The best books to help us think of others and want to help others

Don LePan Author Of Animals
By Don LePan

The Books I Picked & Why

Black Beauty

By Anna Sewell, Kristen Guest

Black Beauty

Why this book?

I always assumed that this book was for children only; in fact, as I discovered when Kristen Guest’s excellent edition was published a few years ago, it was written in simple English so that working-class readers with little education would be able to enjoy it. Sewell wrote her novel to try to improve the lives of horses, who were often horribly abused in the nineteenth century. Her book is fascinating for its narrative strategies, and it’s a tremendously powerful story emotionally. It made a real difference to the ways in which horses were treated—and it continues to powerfully influence humans to think more often and more sympathetically of non-human animals.

I particularly recommend Guest’s edition of the novel, which includes several appendices of fascinating historical background materials.


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Mary Barton: A Tale of Manchester Life

By Elizabeth Cleghorn Gaskell, Jennifer Foster

Mary Barton: A Tale of Manchester Life

Why this book?

Gaskell wrote this novel at a time when workers and their families in Britain’s industrial cities labored under intolerable conditions, and it was all too common for their suffering “to pass unregarded by all but the sufferers,” as Gaskell puts it in her preface. Her aim in writing the novel was to bring their plight to the attention of those better off—and to engender sympathy for their plight in the hearts and minds of readers. In the first half of the novel, she succeeds completely; it would be impossible for any reader to remain unmoved while reading of the lives of the Wilson family and the Barton family. The second half of the novel succeeds less fully, but the first half remains as powerful a piece of writing as I have ever read.


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Animal Liberation: The Definitive Classic of the Animal Movement

By Peter Singer

Animal Liberation: The Definitive Classic of the Animal Movement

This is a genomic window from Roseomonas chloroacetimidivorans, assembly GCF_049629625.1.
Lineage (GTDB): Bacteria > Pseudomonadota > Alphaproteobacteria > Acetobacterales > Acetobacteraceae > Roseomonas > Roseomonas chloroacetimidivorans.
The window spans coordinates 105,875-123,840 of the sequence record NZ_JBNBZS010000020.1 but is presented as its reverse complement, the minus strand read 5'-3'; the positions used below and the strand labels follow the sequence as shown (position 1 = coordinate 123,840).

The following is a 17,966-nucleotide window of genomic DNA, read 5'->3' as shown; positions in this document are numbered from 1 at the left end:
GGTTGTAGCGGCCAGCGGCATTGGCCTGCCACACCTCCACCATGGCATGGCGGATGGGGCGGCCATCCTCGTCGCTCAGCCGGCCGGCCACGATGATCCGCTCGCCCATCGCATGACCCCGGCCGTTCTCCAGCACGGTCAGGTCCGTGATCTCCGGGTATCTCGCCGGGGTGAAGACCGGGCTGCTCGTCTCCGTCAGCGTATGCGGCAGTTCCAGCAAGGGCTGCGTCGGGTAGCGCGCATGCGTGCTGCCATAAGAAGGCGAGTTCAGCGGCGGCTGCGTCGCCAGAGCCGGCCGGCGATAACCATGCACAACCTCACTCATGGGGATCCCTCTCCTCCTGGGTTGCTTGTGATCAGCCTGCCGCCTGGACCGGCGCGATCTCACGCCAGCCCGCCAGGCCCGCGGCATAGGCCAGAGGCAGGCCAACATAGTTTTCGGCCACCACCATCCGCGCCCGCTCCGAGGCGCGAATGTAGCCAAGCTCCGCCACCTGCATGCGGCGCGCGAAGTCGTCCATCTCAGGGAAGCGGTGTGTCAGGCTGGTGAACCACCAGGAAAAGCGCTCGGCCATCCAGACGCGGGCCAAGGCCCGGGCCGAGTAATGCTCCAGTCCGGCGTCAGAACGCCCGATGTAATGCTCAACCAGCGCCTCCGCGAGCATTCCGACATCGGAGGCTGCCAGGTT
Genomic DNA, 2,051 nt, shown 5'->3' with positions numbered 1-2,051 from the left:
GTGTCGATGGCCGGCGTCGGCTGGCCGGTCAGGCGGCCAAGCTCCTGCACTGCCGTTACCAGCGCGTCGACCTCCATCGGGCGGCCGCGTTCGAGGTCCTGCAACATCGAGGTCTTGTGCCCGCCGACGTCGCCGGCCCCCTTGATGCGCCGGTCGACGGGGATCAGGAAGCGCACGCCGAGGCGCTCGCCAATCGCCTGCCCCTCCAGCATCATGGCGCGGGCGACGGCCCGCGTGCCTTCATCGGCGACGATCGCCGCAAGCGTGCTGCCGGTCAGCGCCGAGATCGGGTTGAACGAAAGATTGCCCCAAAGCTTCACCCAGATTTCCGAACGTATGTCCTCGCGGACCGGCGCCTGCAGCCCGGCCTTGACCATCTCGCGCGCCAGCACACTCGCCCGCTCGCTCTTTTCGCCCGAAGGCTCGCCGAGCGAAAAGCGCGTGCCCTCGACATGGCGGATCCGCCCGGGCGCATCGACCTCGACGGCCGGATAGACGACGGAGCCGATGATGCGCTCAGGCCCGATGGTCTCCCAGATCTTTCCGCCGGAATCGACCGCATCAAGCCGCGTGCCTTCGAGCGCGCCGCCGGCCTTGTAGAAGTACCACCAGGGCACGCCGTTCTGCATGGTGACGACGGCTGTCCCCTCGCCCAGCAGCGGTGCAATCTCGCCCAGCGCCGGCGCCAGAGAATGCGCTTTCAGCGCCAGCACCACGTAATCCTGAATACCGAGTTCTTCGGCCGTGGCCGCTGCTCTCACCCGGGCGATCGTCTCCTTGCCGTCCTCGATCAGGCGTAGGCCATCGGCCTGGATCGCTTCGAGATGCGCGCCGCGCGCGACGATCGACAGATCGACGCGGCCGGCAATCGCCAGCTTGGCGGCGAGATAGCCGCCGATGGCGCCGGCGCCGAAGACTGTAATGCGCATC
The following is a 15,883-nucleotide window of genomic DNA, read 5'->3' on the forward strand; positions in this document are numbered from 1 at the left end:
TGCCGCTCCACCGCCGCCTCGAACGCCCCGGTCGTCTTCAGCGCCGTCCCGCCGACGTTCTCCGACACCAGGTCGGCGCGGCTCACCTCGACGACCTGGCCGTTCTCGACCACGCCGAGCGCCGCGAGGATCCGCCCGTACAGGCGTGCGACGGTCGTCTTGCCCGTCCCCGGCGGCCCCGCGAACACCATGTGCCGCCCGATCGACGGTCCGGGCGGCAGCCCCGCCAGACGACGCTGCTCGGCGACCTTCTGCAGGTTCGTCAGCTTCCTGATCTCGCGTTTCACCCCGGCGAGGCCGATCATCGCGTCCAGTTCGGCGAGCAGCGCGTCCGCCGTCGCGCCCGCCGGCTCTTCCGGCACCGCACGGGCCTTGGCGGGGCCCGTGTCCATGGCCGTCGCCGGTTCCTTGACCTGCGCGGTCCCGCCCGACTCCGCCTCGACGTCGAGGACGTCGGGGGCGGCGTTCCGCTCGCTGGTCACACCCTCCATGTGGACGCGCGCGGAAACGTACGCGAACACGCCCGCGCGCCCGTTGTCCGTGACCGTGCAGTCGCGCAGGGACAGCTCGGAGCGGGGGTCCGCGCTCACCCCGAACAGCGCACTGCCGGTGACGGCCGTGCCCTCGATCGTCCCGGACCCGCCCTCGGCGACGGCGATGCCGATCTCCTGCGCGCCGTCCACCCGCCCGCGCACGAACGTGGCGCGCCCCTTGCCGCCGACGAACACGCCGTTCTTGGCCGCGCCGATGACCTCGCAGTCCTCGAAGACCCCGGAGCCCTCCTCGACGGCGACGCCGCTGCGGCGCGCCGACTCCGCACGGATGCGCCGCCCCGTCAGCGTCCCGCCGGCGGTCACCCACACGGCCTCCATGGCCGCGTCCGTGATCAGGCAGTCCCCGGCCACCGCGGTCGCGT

Why this book?

Few books have had as great an impact on how humans think of our fellow creatures as has Singer’s Animal Liberation. In exploring the ways in which humans treat other animals—including, with utter honesty, the ways in which we have treated the animals that we intend to consume—Singer’s aim was to stir “emotions of outrage and anger, coupled with a determination to do something about the practices described,” as he writes in the preface to the book. To my great shame, I confess that, for some years after I read the book in the early 1990s, I resisted the impulse to “do something about the practices described.” But the message stuck with me and kept nagging away; finally, some four or five years later, I began to speak out against factory farming—and to change my diet.  


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Nickel and Dimed: On (Not) Getting by in America

By Barbara Ehrenreich

Nickel and Dimed: On (Not) Getting by in America

Why this book?

Ehrenreich set out to discover what it would be like to live as the poor in America do, scraping by on minimum wage jobs in fast food restaurants and cleaning the houses of the rich. In writing in gripping detail about those experiences, she opened the eyes of many better-off Americans to the struggles that the poor are forced to deal with. George Orwell did something similar in the early 1930s, and his account (Down and Out in Paris and London) is just as good as Ehrenreich’s, but hers is more recent and thus more relevant to life today; sadly, little has changed for low-wage workers in the twenty years since it appeared.


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A Long Way Gone: Memoirs of a Boy Soldier

By Ishmael Beah

A Long Way Gone: Memoirs of a Boy Soldier

Why this book?

This is a simply but eloquently written book. It’s the story of what happens to a boy who suffers from—and is forced to participate in—the horrors of an extended civil war in Sierra Leone, and of his survival and eventual rehabilitation. It is a wrenching book to read—and yet in the end it’s a heartwarming and inspiring book too, not least of all because Beah so clearly has a warm heart himself. If you read the book, it’s hard not to feel that we should all be doing more to help those to whom Life deals the worst hands. Beah himself continues to be an inspiration: “I’ve dedicated my life,” he says, to try to “make sure that what happened to me doesn’t continue to happen to other children around the world.”


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